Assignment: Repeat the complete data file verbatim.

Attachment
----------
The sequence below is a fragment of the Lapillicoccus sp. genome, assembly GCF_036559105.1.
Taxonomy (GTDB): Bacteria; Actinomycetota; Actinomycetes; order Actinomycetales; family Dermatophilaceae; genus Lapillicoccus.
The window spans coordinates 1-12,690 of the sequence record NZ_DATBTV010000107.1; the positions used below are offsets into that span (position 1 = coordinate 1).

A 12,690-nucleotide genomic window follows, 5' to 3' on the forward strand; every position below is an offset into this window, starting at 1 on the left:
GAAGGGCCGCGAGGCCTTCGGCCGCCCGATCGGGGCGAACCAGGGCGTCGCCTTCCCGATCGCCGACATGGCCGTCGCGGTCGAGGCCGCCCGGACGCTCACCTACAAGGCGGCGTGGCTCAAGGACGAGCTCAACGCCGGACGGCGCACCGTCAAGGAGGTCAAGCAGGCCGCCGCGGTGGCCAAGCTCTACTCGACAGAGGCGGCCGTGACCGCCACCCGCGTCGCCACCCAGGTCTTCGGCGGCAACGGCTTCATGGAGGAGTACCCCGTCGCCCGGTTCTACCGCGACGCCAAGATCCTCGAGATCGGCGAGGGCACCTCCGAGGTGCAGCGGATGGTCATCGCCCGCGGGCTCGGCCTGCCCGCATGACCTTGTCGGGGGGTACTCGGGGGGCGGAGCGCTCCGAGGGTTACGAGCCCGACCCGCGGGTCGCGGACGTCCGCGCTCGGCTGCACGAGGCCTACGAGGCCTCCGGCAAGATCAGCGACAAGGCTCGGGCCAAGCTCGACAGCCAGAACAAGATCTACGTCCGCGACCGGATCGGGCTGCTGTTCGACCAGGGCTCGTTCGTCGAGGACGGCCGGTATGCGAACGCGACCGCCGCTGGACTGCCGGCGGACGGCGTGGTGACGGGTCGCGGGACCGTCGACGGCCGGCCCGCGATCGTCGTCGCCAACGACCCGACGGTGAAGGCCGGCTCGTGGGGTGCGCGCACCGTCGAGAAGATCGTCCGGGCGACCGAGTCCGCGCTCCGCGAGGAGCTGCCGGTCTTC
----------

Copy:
The sequence below is a fragment of the Lapillicoccus sp. genome, assembly GCF_036559105.1.
Taxonomy (GTDB): Bacteria; Actinomycetota; Actinomycetes; order Actinomycetales; family Dermatophilaceae; genus Lapillicoccus.
The window spans coordinates 1-12,690 of the sequence record NZ_DATBTV010000107.1; the positions used below are offsets into that span (position 1 = coordinate 1).

A 12,690-nucleotide genomic window follows, 5' to 3' on the forward strand; every position below is an offset into this window, starting at 1 on the left:
GAAGGGCCGCGAGGCCTTCGGCCGCCCGATCGGGGCGAACCAGGGCGTCGCCTTCCCGATCGCCGACATGGCCGTCGCGGTCGAGGCCGCCCGGACGCTCACCTACAAGGCGGCGTGGCTCAAGGACGAGCTCAACGCCGGACGGCGCACCGTCAAGGAGGTCAAGCAGGCCGCCGCGGTGGCCAAGCTCTACTCGACAGAGGCGGCCGTGACCGCCACCCGCGTCGCCACCCAGGTCTTCGGCGGCAACGGCTTCATGGAGGAGTACCCCGTCGCCCGGTTCTACCGCGACGCCAAGATCCTCGAGATCGGCGAGGGCACCTCCGAGGTGCAGCGGATGGTCATCGCCCGCGGGCTCGGCCTGCCCGCATGACCTTGTCGGGGGGTACTCGGGGGGCGGAGCGCTCCGAGGGTTACGAGCCCGACCCGCGGGTCGCGGACGTCCGCGCTCGGCTGCACGAGGCCTACGAGGCCTCCGGCAAGATCAGCGACAAGGCTCGGGCCAAGCTCGACAGCCAGAACAAGATCTACGTCCGCGACCGGATCGGGCTGCTGTTCGACCAGGGCTCGTTCGTCGAGGACGGCCGGTATGCGAACGCGACCGCCGCTGGACTGCCGGCGGACGGCGTGGTGACGGGTCGCGGGACCGTCGACGGCCGGCCCGCGATCGTCGTCGCCAACGACCCGACGGTGAAGGCCGGCTCGTGGGGTGCGCGCACCGTCGAGAAGATCGTCCGGGCGACCGAGTCCGCGCTCCGCGAGGAGCTGCCGGTCTTC